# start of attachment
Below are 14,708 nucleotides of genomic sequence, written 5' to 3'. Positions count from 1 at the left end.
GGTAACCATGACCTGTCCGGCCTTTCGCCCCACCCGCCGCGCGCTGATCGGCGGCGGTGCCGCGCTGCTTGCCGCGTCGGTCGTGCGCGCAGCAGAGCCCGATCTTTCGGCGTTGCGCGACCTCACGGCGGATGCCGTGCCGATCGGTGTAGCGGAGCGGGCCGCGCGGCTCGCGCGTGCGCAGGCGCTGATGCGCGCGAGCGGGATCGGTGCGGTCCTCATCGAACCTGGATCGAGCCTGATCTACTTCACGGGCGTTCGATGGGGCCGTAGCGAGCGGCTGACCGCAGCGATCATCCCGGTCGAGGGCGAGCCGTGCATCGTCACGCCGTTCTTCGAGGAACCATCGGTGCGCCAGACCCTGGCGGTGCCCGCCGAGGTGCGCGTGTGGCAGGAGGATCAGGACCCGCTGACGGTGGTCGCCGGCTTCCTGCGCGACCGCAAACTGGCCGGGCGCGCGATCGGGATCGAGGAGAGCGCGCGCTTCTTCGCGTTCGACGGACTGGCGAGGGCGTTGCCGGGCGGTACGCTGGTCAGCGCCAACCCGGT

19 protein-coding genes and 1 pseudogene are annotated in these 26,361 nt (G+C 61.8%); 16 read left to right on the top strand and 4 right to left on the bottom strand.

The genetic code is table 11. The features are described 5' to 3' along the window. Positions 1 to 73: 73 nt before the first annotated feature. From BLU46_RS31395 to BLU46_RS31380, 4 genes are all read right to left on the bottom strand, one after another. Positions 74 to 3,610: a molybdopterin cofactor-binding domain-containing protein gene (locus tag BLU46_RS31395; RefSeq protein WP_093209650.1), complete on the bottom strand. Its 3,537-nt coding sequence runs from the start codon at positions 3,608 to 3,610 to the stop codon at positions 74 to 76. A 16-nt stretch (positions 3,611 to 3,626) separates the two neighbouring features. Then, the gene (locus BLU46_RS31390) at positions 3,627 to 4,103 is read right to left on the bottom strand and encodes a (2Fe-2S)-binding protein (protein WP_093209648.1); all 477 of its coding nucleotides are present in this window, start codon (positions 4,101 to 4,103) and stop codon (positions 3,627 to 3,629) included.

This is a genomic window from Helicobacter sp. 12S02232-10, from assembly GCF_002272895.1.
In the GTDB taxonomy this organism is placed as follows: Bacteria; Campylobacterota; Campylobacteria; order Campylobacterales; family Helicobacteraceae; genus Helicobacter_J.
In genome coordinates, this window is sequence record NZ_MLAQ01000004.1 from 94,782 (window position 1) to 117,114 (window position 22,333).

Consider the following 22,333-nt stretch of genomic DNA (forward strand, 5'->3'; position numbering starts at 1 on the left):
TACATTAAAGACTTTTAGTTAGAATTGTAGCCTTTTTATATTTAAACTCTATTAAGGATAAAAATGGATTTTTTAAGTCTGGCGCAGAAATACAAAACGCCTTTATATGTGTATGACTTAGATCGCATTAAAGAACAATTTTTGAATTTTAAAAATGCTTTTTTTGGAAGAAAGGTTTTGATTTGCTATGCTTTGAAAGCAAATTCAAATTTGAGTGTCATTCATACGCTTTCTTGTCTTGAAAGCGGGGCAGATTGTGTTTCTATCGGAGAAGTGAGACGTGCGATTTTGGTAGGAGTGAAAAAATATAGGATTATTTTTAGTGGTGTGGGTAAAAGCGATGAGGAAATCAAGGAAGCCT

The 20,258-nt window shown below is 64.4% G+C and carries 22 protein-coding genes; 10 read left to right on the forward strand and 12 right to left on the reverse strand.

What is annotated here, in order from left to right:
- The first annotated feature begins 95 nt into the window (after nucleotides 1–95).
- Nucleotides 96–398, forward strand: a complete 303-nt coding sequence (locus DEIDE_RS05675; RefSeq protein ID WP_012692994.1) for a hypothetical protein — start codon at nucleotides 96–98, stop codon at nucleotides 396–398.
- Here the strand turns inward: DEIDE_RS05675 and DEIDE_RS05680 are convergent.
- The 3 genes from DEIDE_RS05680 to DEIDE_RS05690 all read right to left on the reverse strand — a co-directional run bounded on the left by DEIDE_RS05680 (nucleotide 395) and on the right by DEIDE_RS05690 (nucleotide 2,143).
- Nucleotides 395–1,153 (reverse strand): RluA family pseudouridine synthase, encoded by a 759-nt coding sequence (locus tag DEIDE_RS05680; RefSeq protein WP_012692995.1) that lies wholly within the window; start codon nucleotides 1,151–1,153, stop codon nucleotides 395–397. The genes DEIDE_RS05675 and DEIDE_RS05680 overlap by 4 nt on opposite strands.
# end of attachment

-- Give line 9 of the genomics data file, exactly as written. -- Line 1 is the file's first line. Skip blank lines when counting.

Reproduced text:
TACATTAAAGACTTTTAGTTAGAATTGTAGCCTTTTTATATTTAAACTCTATTAAGGATAAAAATGGATTTTTTAAGTCTGGCGCAGAAATACAAAACGCCTTTATATGTGTATGACTTAGATCGCATTAAAGAACAATTTTTGAATTTTAAAAATGCTTTTTTTGGAAGAAAGGTTTTGATTTGCTATGCTTTGAAAGCAAATTCAAATTTGAGTGTCATTCATACGCTTTCTTGTCTTGAAAGCGGGGCAGATTGTGTTTCTATCGGAGAAGTGAGACGTGCGATTTTGGTAGGAGTGAAAAAATATAGGATTATTTTTAGTGGTGTGGGTAAAAGCGATGAGGAAATCAAGGAAGCCT